At Vizergy, one of the first things we do when we begin an SEO campaign is map out a keyword strategy. Since the searches you want your site to show up for start with a phrase, we need to invest time and thought into this foundational element of SEO. While many people would assume just looking up the most heavily searched phrases and integrating them into your website copy is how keyword research works, it’s actually one of the worst things you can do, and we’re about to tell you why.
The Travel Search Funnel
When you think about how people search for travel, it’s important to remember that travel rarely gets booked in the first search – the conversion funnel for travel generally involves several searches, with the keyword phrases changing along the way. But it starts with broad location searches in general – i.e., “hotels in San Francisco.” This is a top-of-funnel search during the research phase of travel booking and rarely ends in a conversion at this point. While it is of course ideal to have visibility and ranking for such a highly searched term (246,000 searches per month on average), it is incredibly competitive (over 500 million results for this one phrase) and difficult to get and maintain significant ranking for. A great way to determine the likelihood of ranking well for a phrase is to look at what is ranking for it on page 1.
For broad location terms, you will see that OTAs dominate page 1 organic search results. While the map results are based mostly on the property’s exact location, and the ads are pay to play, the organic results and People Also Ask sections are filled with OTA and travel sites. You will only see actual hotel websites on page 1 if your results are skewed by your own search history, or the market is small and has little competition.
But think about why Google would choose OTAs as the most relevant result for these types of searches – the intent behind a broad search for a location tells Google the searcher is in the research phase of the booking funnel and wants to see options. OTAs are miniature search engines for hotels, so providing these results is an excellent experience for a searcher. This is how they start narrowing down their travel needs and finding the neighborhoods and amenities that speak to them.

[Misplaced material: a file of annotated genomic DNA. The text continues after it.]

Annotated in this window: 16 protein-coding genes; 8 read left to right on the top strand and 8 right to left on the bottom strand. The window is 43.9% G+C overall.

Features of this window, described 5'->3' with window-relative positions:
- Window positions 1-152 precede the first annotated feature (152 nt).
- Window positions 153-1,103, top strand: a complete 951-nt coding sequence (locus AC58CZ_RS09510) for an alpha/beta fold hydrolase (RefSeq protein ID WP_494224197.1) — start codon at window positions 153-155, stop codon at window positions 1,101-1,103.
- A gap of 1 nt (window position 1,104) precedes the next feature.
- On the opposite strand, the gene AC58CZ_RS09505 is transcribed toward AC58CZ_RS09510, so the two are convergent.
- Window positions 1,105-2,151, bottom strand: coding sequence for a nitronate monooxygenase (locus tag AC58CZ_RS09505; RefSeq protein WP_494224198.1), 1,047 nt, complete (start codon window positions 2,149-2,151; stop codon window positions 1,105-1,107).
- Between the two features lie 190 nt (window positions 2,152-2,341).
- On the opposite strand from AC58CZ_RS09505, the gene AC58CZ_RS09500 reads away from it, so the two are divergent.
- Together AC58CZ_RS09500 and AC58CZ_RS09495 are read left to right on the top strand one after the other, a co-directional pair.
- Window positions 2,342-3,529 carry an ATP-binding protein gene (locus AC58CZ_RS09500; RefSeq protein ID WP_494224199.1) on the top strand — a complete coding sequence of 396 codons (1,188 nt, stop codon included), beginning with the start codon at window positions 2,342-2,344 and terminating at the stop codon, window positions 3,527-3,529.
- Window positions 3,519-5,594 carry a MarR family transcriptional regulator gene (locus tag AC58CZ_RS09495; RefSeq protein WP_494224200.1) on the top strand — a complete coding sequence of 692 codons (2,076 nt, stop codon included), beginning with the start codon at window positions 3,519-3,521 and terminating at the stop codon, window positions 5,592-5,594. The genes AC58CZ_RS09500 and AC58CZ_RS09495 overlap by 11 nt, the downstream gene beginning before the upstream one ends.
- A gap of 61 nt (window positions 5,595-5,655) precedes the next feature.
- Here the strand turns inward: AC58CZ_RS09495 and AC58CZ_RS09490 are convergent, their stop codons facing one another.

While it’s logical to think you would want your website to rank for larger location terms, it’s unlikely to rank in a significant spot for it organically, and that isn’t a converting term. This isn’t to say it should be ignored! You can and should include them in your overall strategy to track performance, but by no means hang your hat on them as a driver of SEO performance.
So, what are the terms you want to rank for?
Putting yourself in the shoes of a searcher is a vital skill when doing keyword research and developing your strategy. When you think about how people find the right hotel, you must think about specifics and what is relevant to your property. The keywords you can gain visibility for and convert into bookings are the ones speaking to attributes, local demand generators, and experiences. Terms that hit these marks should be the bulk of your keyword strategy and where you invest most effort into ranking for.
Say the person searching for a hotel in San Francisco does the research – she finds the neighborhood she wants to stay in and checks out available options. Now her search has changed, and she wants to stay in a small hotel near Golden Gate Park, with a view of the bridge, and she has her dog Fido with her too. If you have a pet-friendly hotel within walking distance from Golden Gate Park and views that should be on Instagram, you better hope these keyword phrases are represented in your website copy so that you not only can rank for them but will also convince the searcher you are the best hotel to suit her needs and get that direct booking. Some keywords that should be in the strategy for a hotel like this are “boutique hotels near golden gate park,” “hotels with view of golden gate bridge,” and “pet-friendly golden gate park hotels.”
These terms are much less competitive, extremely relevant to your property, and more likely to lead to a booking. But you will naturally have a lower search volume of a few hundred or thousands a month, as opposed to the massive search volume of the generic “hotels in San Francisco.” Search volume being lower isn’t a negative – you are targeting people who are looking for something specific, so naturally fewer people will be searching for it. But these are the terms that are lower funnel and have a booking intent.
When it comes to deciding what kinds of keywords you want to target and track, going solely for the high search volume location terms is a missed opportunity to rank well for relevant terms that will move the needle regarding natural search visits and revenue. Optimizing for the middle and bottom funnel terms will never be a waste of time or effort and should be a large part of your keyword strategy.